Mexico – Stories Of Lost Mines

Of all the romantic tales heard in this land of romance, none are more fascinating than the stories of lost mines: of mines that were known, long before the War of Independence, to have been fabulously rich; but which have since disappeared, together with their Spanish owners, as completely as though they never existed.

It is said by some that when these mines were abandoned by the Spaniards, they were effectually covered up; and that in many instances the owners died without divulging their whereabouts. Others say that to this day there are Indians living in remote places in the mountains, whose fathers worked in these very mines and who could show them up if they would. There was an old superstition among the Indians, doubtless founded on the threats of their masters, that to betray the locality of an ancient mine would bring certain death; and in some instances this belief still exists. Mexico abounds in old mines that were worked centuries ago, and in ruined haciendas, whose beginnings the people themselves know nothing about. They are encountered in most unlooked for and almost inaccessible places; and it is not improbable that many more exist, to be discovered in the future.

One of the most famous and long-sought-for old Spanish mines, in this middle-western part of Durango is “El Naranjal ” (the Orangery) which was reputed to be a big gold producer. Long after the Revolution, when mining in this section was revived by foreign capital, reports were rife about this wonderful mine; and yet no one knew just where it was. Many had heard it described by their fathers or grandfathers, and all agreed on one point; that the hacienda was surrounded by a large orange orchard (naranjal) from which the mine took its name. While it is hard to believe that such a place, which must have employed many peones, could be actually lost, if we consider the years during which all industry was paralyzed by continued wars, together with the apathy of the Indians, and the nomad existence of the average mining peon, it is not impossible.

Many are the exploring parties, equipped by wealthy mine owners, that have gone in search of ” El Naranjal “: many the supposed clues, such as traces of gold in a mountain stream, or a piece of rich quartz on the trail, that have been followed for weeks, only to end in disappointment. ” El Naranjal,” to all intents and purposes, existed only in the imagination of the people, who still talked about it as confidently as though it were an established fact. Their stories always held a peculiar fascination for me. It was not so much the hidden treasure as the old hacienda itself that excited my imagination. I often pictured the ruined buildings and the deserted chapel, whose bell had been silent for a century, save for a muffled note perhaps that fell from it on stormy nights; with no sign of life save the bats that flitted in and out at nightfall, and with the orange trees growing thicker and taller, shutting it more and more away from the world.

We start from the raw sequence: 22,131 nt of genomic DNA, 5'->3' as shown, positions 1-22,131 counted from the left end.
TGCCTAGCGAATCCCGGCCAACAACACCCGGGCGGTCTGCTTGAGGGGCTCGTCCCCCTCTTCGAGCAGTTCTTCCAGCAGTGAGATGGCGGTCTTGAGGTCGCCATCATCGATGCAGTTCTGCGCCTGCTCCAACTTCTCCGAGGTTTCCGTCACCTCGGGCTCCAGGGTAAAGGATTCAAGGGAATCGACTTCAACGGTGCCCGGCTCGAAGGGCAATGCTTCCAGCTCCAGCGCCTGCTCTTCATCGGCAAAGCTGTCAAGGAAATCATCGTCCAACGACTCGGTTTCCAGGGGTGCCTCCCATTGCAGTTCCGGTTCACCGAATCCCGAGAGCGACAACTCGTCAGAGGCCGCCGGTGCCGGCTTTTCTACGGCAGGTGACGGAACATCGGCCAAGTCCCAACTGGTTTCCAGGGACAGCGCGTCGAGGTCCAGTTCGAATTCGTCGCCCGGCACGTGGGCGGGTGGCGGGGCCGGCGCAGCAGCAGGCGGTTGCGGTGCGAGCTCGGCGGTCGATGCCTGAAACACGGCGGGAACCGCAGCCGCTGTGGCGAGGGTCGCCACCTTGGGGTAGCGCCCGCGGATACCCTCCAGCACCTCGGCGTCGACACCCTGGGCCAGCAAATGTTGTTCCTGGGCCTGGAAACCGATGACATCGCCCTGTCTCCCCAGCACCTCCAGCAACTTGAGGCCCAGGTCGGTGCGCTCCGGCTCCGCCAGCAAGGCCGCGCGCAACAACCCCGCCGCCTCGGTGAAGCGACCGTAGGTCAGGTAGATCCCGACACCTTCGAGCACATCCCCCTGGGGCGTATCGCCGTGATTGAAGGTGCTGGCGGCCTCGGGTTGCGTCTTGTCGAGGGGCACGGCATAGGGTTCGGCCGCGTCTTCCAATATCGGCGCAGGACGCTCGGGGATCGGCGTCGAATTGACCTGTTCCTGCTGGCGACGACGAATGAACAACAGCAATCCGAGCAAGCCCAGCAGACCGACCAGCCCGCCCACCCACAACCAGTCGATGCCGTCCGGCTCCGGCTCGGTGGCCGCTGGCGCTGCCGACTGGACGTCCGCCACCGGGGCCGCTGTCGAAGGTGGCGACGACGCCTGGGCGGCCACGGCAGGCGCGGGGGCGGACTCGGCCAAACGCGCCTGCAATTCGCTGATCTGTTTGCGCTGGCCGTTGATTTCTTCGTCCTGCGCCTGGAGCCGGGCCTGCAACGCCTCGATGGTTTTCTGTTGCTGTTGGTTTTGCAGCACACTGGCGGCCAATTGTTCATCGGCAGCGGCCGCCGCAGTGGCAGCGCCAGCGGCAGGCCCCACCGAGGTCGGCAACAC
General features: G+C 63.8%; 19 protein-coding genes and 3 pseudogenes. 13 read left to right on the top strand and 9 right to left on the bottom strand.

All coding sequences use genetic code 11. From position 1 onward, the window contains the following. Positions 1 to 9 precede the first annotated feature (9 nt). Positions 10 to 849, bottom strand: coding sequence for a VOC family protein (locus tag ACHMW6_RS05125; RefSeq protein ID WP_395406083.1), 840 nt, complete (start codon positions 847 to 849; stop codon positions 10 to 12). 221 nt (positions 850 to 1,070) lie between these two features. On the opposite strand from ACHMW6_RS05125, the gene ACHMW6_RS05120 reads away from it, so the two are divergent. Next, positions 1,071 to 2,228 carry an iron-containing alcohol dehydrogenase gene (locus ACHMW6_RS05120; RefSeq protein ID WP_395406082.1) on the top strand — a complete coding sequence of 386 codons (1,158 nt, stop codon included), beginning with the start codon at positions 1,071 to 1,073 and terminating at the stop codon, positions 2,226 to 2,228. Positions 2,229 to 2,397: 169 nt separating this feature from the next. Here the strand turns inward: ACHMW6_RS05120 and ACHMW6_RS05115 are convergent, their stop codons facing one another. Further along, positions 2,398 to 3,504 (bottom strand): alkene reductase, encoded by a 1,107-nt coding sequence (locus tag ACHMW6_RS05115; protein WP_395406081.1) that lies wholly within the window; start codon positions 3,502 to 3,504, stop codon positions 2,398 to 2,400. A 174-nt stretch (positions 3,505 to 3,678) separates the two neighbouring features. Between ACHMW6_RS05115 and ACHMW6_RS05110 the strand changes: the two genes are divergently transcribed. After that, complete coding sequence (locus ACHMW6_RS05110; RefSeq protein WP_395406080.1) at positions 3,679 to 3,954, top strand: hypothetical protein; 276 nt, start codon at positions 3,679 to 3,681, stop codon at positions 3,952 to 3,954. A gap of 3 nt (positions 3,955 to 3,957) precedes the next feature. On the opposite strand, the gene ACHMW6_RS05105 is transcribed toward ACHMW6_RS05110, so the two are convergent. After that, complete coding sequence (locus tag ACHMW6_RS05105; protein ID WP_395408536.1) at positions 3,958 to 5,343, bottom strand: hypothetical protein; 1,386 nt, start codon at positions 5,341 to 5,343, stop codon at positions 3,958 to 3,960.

So one day when a man said to me, ” I have seen ` El Naranjal,’ I stared at him in amazement for fully a minute, before I could believe my senses. Then I passed him my pocket flask, offered him a cigarro and waited for him to continue. He was a character, such as you will find only in a mining camp: half-Mexicanized, through long residence in the country; always threatening to leave it, yet never leaving; always expecting to strike it rich and never striking it.

” Yes,” he went on, “I have seen ` El Naranjal.’ It happened this way. I had been prospecting all summer near an old pueblo north of Durango, and was returning to the city for the holidays. The first night out, I came to a lone Indian rancho about sundown, and asked if I could sleep there. The owner, an old white-haired fellow, lived alone and as the road was seldom traveled, he seemed rather glad to see me. I had with me a couple of flasks of Scotch whisky, and when we had made a supper on beans and tortillas, I got out one of the bottles and after a number of pulls, he became exceedingly friendly. The talk turned on old mines, and he finally told me that he knew where there was a very rich one, with a ruined hacienda.

” He said it was during a war, probably the French intervention, and that the government had sent soldiers into the mountains after recruits. He took what cattle he had and drove them over the mountains and down the other side. At the bottom of the canon beyond, which he had reached by following an old trail, he came on an abandoned hacienda. The mine, which was close by, had been worked extensively; and he picked up a piece of rock on the dump, with chunks of pure gold, as yellow as the oranges. I questioned him more closely. He said there were many orange trees and that they were very old; and then I felt satisfied he had seen the lost Naranjal. I asked him if he would take me there; but he replied evasively and became very reticent, so the subject dropped.